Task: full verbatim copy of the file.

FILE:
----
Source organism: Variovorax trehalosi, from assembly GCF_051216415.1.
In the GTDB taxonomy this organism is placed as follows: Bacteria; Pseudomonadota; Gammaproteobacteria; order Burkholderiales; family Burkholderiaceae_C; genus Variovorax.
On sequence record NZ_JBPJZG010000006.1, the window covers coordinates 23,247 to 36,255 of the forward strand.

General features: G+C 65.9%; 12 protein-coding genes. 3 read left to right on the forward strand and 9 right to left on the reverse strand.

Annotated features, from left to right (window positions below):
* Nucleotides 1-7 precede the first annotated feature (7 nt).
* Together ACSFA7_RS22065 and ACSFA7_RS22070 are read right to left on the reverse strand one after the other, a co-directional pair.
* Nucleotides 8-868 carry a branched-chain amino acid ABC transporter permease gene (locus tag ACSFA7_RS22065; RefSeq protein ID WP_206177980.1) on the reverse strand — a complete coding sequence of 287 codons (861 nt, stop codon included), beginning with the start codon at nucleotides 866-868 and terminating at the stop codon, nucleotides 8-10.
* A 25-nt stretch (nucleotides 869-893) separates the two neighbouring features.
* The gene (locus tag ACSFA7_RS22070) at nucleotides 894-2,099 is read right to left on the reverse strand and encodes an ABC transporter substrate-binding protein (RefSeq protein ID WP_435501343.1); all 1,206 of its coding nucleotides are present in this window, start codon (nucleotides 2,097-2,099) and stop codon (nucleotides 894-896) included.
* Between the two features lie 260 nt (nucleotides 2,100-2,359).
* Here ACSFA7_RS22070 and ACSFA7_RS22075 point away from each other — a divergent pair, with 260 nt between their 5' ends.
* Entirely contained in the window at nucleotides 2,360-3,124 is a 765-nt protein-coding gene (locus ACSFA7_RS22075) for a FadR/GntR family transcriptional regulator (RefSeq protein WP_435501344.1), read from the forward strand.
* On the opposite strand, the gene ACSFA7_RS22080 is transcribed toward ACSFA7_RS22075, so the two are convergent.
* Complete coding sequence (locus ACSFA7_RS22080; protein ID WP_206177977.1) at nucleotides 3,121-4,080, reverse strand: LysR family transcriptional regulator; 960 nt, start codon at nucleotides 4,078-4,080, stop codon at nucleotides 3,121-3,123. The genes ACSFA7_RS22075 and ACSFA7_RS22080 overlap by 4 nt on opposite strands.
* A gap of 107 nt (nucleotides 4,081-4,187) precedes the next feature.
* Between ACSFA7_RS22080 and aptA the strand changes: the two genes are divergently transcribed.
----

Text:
Source organism: Variovorax trehalosi, from assembly GCF_051216415.1.
In the GTDB taxonomy this organism is placed as follows: Bacteria; Pseudomonadota; Gammaproteobacteria; order Burkholderiales; family Burkholderiaceae_C; genus Variovorax.
On sequence record NZ_JBPJZG010000006.1, the window covers coordinates 23,247 to 36,255 of the forward strand.

General features: G+C 65.9%; 12 protein-coding genes. 3 read left to right on the forward strand and 9 right to left on the reverse strand.

Annotated features, from left to right (window positions below):
* Nucleotides 1-7 precede the first annotated feature (7 nt).
* Together ACSFA7_RS22065 and ACSFA7_RS22070 are read right to left on the reverse strand one after the other, a co-directional pair.
* Nucleotides 8-868 carry a branched-chain amino acid ABC transporter permease gene (locus tag ACSFA7_RS22065; RefSeq protein ID WP_206177980.1) on the reverse strand — a complete coding sequence of 287 codons (861 nt, stop codon included), beginning with the start codon at nucleotides 866-868 and terminating at the stop codon, nucleotides 8-10.
* A 25-nt stretch (nucleotides 869-893) separates the two neighbouring features.
* The gene (locus tag ACSFA7_RS22070) at nucleotides 894-2,099 is read right to left on the reverse strand and encodes an ABC transporter substrate-binding protein (RefSeq protein ID WP_435501343.1); all 1,206 of its coding nucleotides are present in this window, start codon (nucleotides 2,097-2,099) and stop codon (nucleotides 894-896) included.
* Between the two features lie 260 nt (nucleotides 2,100-2,359).
* Here ACSFA7_RS22070 and ACSFA7_RS22075 point away from each other — a divergent pair, with 260 nt between their 5' ends.
* Entirely contained in the window at nucleotides 2,360-3,124 is a 765-nt protein-coding gene (locus ACSFA7_RS22075) for a FadR/GntR family transcriptional regulator (RefSeq protein WP_435501344.1), read from the forward strand.
* On the opposite strand, the gene ACSFA7_RS22080 is transcribed toward ACSFA7_RS22075, so the two are convergent.
* Complete coding sequence (locus ACSFA7_RS22080; protein ID WP_206177977.1) at nucleotides 3,121-4,080, reverse strand: LysR family transcriptional regulator; 960 nt, start codon at nucleotides 4,078-4,080, stop codon at nucleotides 3,121-3,123. The genes ACSFA7_RS22075 and ACSFA7_RS22080 overlap by 4 nt on opposite strands.
* A gap of 107 nt (nucleotides 4,081-4,187) precedes the next feature.
* Between ACSFA7_RS22080 and aptA the strand changes: the two genes are divergently transcribed.